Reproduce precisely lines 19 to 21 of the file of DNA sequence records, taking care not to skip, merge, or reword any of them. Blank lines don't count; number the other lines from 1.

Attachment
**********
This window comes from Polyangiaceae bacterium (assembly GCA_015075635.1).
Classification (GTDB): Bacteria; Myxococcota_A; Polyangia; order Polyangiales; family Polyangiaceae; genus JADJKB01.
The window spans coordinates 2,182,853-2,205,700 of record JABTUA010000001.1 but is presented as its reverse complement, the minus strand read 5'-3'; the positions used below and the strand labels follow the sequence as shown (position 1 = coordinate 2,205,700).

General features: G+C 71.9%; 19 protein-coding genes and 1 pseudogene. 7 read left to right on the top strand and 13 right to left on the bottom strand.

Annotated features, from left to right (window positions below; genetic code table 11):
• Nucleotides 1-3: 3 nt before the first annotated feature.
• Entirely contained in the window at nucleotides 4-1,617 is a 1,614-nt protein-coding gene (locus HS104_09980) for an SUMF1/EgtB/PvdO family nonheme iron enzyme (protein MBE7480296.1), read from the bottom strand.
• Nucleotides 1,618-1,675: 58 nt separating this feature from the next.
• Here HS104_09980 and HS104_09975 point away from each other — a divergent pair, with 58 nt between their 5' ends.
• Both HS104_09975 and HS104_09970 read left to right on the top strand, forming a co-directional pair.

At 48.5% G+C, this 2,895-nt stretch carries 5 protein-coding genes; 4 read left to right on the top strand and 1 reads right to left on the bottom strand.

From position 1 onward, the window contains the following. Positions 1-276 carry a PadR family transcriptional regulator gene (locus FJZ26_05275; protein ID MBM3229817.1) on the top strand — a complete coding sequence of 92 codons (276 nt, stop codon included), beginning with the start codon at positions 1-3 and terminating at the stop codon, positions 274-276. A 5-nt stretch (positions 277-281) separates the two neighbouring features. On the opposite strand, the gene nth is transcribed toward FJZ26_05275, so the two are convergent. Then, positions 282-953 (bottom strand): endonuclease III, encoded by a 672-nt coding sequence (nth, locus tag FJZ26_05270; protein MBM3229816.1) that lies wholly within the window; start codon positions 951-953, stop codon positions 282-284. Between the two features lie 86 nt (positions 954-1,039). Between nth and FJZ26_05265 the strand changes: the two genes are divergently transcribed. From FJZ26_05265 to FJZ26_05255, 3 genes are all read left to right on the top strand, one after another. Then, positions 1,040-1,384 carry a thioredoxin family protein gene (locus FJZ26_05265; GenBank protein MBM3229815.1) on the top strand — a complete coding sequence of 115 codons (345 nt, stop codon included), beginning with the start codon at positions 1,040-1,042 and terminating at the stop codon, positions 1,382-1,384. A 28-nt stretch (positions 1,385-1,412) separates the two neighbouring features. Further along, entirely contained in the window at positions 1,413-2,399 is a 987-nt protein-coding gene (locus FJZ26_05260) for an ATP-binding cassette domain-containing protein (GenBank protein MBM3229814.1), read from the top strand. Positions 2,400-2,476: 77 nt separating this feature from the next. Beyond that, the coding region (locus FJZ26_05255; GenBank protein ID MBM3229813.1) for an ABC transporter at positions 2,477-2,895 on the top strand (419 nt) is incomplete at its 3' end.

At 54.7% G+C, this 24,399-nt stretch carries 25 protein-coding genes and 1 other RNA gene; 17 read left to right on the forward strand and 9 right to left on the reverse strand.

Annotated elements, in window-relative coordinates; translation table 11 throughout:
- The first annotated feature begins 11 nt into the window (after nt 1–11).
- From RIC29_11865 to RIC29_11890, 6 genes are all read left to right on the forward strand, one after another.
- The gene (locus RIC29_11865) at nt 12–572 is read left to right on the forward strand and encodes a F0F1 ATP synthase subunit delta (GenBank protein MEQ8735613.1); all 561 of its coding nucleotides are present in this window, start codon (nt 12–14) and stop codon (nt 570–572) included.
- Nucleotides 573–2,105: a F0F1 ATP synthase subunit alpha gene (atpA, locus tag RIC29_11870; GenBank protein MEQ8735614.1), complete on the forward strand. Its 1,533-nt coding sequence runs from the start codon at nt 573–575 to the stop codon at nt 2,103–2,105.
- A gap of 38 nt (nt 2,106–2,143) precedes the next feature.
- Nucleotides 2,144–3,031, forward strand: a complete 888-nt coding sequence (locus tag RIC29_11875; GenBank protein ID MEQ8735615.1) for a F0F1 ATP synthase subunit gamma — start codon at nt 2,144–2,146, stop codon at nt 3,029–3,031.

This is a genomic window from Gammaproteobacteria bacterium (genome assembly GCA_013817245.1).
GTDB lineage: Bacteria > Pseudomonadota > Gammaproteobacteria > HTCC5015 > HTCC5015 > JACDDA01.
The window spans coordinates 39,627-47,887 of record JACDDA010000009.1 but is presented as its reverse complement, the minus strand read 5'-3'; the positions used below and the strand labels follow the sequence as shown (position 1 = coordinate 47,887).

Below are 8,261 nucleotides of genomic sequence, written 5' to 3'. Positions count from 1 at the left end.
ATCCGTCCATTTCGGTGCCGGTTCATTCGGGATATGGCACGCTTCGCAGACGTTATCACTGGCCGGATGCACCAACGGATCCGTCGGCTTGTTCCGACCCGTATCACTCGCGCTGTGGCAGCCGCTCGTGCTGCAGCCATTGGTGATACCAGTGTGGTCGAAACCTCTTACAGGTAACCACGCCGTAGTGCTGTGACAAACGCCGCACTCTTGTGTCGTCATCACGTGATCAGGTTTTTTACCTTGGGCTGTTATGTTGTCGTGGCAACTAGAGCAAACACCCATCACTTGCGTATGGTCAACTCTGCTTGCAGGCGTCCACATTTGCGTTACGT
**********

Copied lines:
- A gap of 38 nt (nt 2,106–2,143) precedes the next feature.
- Nucleotides 2,144–3,031, forward strand: a complete 888-nt coding sequence (locus tag RIC29_11875; GenBank protein ID MEQ8735615.1) for a F0F1 ATP synthase subunit gamma — start codon at nt 2,144–2,146, stop codon at nt 3,029–3,031.

This is a genomic window from Gammaproteobacteria bacterium (genome assembly GCA_013817245.1).